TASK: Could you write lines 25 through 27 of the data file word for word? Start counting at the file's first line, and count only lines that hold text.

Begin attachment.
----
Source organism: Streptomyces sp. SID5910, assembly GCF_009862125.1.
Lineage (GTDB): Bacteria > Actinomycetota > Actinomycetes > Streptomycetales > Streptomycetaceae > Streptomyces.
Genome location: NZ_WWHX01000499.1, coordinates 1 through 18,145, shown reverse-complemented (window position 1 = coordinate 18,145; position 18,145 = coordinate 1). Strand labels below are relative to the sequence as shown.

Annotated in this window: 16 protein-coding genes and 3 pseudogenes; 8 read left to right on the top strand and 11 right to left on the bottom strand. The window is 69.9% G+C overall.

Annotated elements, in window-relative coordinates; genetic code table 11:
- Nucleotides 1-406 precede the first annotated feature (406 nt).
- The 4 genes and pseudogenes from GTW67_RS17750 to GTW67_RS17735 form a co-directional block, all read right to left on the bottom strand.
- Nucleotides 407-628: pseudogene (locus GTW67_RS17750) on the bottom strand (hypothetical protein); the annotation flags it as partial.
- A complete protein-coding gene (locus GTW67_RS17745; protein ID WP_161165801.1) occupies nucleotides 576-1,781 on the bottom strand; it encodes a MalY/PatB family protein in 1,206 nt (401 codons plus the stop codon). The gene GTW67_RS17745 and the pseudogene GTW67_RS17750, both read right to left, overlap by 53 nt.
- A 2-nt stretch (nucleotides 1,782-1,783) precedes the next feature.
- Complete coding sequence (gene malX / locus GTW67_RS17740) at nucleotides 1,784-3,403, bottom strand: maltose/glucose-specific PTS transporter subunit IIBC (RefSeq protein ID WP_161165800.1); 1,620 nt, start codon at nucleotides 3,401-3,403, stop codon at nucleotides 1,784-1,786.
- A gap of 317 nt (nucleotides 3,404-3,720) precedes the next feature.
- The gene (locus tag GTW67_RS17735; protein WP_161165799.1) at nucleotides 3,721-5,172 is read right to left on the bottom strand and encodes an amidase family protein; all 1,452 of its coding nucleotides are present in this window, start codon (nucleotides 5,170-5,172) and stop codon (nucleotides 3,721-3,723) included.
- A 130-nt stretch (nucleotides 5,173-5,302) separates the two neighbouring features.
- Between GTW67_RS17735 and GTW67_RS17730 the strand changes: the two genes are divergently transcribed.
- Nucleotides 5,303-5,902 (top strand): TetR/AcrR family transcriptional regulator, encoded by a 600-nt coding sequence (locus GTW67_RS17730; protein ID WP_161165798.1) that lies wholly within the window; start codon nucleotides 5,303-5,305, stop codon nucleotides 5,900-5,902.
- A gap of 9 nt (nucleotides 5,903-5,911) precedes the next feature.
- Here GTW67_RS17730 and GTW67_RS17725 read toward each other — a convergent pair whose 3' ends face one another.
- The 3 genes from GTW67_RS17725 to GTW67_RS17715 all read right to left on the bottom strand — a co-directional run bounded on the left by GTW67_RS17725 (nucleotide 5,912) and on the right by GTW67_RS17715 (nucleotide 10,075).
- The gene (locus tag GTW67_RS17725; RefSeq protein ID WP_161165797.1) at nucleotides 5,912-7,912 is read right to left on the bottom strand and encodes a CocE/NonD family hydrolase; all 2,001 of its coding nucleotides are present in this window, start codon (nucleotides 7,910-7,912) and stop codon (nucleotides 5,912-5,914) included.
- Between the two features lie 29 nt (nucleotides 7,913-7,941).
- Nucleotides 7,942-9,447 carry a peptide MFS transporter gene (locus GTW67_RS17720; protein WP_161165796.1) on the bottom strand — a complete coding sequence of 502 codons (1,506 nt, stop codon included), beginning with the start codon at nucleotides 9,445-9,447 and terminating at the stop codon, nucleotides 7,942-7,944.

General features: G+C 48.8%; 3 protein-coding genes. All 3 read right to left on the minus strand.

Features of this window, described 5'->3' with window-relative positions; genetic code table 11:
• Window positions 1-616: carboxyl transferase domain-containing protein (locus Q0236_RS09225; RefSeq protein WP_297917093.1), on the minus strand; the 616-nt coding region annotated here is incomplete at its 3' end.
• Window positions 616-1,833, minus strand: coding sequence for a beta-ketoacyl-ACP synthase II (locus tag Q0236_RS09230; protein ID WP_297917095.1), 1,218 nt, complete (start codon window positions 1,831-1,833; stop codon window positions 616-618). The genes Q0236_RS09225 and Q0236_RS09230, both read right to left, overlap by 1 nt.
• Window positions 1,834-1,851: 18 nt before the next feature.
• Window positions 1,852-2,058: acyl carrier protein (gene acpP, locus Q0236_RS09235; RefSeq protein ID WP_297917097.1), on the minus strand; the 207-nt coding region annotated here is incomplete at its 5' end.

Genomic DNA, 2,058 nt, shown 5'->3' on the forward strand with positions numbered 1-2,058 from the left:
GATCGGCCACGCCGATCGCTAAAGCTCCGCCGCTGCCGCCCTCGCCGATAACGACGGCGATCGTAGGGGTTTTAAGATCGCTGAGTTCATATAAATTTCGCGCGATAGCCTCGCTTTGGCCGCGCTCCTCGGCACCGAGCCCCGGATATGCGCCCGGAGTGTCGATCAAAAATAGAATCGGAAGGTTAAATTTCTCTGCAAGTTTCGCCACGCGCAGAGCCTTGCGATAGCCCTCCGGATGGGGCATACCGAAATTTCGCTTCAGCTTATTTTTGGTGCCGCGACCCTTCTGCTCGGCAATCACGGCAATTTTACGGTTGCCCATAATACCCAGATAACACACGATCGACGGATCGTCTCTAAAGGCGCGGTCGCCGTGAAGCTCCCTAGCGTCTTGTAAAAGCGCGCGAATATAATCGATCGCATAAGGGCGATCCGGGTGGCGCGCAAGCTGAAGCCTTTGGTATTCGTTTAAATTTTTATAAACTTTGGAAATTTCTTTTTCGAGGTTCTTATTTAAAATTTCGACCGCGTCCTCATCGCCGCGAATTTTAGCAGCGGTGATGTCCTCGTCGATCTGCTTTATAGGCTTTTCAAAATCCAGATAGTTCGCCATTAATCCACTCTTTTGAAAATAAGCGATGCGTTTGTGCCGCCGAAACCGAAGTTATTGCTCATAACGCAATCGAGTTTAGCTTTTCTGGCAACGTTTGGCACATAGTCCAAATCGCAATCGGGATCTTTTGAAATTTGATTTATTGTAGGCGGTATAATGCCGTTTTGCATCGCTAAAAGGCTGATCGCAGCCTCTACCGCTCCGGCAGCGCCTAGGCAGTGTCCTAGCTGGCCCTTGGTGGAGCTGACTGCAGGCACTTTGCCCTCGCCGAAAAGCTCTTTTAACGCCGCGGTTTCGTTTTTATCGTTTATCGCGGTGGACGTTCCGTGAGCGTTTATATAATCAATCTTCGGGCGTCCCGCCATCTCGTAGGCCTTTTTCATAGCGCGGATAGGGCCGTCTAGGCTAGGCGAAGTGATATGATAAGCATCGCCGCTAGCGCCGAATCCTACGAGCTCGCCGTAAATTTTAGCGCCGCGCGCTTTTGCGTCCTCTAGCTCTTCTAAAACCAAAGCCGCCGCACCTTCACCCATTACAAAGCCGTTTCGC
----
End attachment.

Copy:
• Window positions 1-616: carboxyl transferase domain-containing protein (locus Q0236_RS09225; RefSeq protein WP_297917093.1), on the minus strand; the 616-nt coding region annotated here is incomplete at its 3' end.
• Window positions 616-1,833, minus strand: coding sequence for a beta-ketoacyl-ACP synthase II (locus tag Q0236_RS09230; protein ID WP_297917095.1), 1,218 nt, complete (start codon window positions 1,831-1,833; stop codon window positions 616-618). The genes Q0236_RS09225 and Q0236_RS09230, both read right to left, overlap by 1 nt.
• Window positions 1,834-1,851: 18 nt before the next feature.